When news broke Thursday morning that the “Queen of Soul” Aretha Franklin had died, the outpouring of love for the music icon was instant. While her voice and musical career are unsurpassed, many civil rights and feminist activists will also remember how her dedication to social equality helped propel the movements forward.

Franklin was only 24 when she recorded the Otis Redding song, “Respect” in 1967, slightly altering the lyrics to better reflect her mood: That of a Black woman demanding respect from not only her partner, but from society at large. The song became an instant classic and an anthem for both the civil rights movement and a growing feminist movement. But beyond recording the empowerment anthem of the 1960s, Franklin’s lifelong contributions to racial equality can’t be forgotten.

As a very young woman 1963, Franklin led a freedom march in her home city, Detroit, MI, alongside Dr. Martin Luther King — a precursor to King’s “I Have a Dream” speech at the March on Washington. Her father, Reverend C.L. Franklin, was a pioneering civil rights activist and friend to Dr. King, and within a year, the teen was touring with Dr. King and singing hymns to the crowds that had gathered to hear Dr. King’s sermons. She refused to shy away from standing up for her political beliefs, even when doing so was likely considered risky for her then-nascent career.

“As the Civil Rights movement led to the Black Power era of the 1960s and 1970s, and Black pride emerged as a response to racism and a white-dominated society, and an affirmation of African heritage and culture, Aretha was there,” Professor of African American studies and theater Daphne Brooks told NBC News. Franklin even sang at Dr. Martin Luther King’s funeral, which she would also do for Rosa Parks and Coretta Scott King.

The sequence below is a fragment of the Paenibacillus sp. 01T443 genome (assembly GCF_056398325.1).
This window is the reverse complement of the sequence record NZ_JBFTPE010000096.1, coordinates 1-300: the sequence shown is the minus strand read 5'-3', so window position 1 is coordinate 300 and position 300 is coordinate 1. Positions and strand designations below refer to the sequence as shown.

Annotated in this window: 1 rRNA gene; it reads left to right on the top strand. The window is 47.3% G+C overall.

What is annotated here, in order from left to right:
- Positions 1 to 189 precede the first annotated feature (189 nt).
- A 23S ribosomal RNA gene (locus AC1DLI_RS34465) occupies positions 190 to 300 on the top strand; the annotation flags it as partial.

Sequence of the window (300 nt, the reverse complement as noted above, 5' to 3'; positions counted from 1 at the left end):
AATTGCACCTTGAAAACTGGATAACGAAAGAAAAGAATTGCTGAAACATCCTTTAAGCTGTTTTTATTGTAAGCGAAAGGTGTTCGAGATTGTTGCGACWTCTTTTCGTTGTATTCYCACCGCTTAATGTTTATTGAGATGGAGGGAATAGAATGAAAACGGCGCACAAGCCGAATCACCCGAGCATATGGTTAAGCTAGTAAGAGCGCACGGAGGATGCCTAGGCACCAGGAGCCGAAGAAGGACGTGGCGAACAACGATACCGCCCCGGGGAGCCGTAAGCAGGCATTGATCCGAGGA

As Franklin’s star rose, so did her commitment to civil rights. “She used her voice to deliver music for social justice,” said lifelong friend Rev. Jesse Jackson. “She was a fighter who used her art as a platform.”

But beyond hit records, Franklin used her fame and the spoils that came with it to support those within the movement who needed it. She helped raise hundreds of thousands of dollars for the cause and in 1970 offered to bail out activist Angela Davis, who had been arrested when a shootout following a failed break-out attempt in a courthouse resulted in several deaths.

50 years after the first civil rights movement, many may see a renewed urgency to Franklin’s music, which preaches respect for women, equality among all Americans, and love for everyone.

“We owe Ms. Aretha Franklin our highest respect for being the voice of our most meaningful form of human intelligence: love,” Detroit area artist and activist John Sims told NBC. “To honor her is to follow her many messages and examples of love, grace, and community.”

(Photos via Hulton Archive/Getty Images, Dimitrios Kambouris/ Getty Images, Alex Wong/Getty Images)